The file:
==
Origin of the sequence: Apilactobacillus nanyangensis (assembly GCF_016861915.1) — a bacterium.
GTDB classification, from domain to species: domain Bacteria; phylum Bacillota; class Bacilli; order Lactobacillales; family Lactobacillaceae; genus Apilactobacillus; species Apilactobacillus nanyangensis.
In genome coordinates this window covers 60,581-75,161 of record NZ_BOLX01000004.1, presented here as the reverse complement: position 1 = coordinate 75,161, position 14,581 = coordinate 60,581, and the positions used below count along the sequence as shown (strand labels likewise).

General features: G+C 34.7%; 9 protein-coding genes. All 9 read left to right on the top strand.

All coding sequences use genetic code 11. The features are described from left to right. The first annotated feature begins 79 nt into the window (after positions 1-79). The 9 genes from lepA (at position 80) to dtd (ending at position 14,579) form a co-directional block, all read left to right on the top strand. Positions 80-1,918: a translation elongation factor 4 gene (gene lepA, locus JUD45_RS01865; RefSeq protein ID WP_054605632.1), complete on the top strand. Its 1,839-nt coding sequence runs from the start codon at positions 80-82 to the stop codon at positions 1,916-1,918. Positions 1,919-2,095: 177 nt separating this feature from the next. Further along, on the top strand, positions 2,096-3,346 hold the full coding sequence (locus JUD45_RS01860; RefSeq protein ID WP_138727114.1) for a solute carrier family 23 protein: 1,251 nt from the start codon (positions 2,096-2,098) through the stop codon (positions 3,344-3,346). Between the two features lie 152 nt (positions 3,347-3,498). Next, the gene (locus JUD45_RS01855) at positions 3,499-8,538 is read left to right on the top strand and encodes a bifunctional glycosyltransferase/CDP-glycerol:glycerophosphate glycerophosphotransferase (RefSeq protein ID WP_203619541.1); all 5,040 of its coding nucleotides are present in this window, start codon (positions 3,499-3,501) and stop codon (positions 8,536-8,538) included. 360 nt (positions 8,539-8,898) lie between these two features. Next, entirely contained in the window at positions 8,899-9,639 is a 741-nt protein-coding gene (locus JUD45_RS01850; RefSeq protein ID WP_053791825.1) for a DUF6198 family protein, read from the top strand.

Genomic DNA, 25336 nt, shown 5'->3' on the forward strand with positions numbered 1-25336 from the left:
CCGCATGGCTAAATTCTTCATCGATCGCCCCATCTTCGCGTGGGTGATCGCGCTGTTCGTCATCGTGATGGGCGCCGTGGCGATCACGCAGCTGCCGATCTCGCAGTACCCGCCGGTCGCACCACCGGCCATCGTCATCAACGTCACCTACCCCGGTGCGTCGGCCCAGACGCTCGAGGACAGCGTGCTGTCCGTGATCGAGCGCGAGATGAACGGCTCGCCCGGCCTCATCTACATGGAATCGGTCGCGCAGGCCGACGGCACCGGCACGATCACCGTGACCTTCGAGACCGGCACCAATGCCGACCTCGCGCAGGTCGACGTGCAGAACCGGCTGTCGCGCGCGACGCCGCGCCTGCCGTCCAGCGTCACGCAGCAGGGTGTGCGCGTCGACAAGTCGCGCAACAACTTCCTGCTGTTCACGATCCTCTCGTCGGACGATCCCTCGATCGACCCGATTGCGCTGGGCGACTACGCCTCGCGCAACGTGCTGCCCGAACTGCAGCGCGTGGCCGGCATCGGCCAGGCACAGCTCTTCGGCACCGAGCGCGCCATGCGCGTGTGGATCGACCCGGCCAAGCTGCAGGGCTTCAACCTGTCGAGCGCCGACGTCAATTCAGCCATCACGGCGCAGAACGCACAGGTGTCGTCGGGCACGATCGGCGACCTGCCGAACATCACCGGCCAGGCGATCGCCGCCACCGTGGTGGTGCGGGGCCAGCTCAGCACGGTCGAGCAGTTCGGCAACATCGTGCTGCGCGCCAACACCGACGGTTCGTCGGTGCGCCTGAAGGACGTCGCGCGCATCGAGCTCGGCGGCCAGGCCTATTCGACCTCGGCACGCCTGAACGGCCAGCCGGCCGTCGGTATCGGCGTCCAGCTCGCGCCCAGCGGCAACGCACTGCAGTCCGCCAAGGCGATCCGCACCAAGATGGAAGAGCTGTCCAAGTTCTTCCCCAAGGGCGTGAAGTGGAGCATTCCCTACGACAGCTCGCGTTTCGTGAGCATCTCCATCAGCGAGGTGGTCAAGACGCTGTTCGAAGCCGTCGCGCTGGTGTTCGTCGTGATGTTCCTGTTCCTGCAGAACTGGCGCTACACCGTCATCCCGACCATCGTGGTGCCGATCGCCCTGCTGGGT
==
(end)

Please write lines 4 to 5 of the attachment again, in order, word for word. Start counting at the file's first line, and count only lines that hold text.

General features: G+C 34.7%; 9 protein-coding genes. All 9 read left to right on the top strand.

All coding sequences use genetic code 11. The features are described from left to right. The first annotated feature begins 79 nt into the window (after positions 1-79). The 9 genes from lepA (at position 80) to dtd (ending at position 14,579) form a co-directional block, all read left to right on the top strand. Positions 80-1,918: a translation elongation factor 4 gene (gene lepA, locus JUD45_RS01865; RefSeq protein ID WP_054605632.1), complete on the top strand. Its 1,839-nt coding sequence runs from the start codon at positions 80-82 to the stop codon at positions 1,916-1,918. Positions 1,919-2,095: 177 nt separating this feature from the next. Further along, on the top strand, positions 2,096-3,346 hold the full coding sequence (locus JUD45_RS01860; RefSeq protein ID WP_138727114.1) for a solute carrier family 23 protein: 1,251 nt from the start codon (positions 2,096-2,098) through the stop codon (positions 3,344-3,346). Between the two features lie 152 nt (positions 3,347-3,498). Next, the gene (locus JUD45_RS01855) at positions 3,499-8,538 is read left to right on the top strand and encodes a bifunctional glycosyltransferase/CDP-glycerol:glycerophosphate glycerophosphotransferase (RefSeq protein ID WP_203619541.1); all 5,040 of its coding nucleotides are present in this window, start codon (positions 3,499-3,501) and stop codon (positions 8,536-8,538) included. 360 nt (positions 8,539-8,898) lie between these two features. Next, entirely contained in the window at positions 8,899-9,639 is a 741-nt protein-coding gene (locus JUD45_RS01850; RefSeq protein ID WP_053791825.1) for a DUF6198 family protein, read from the top strand.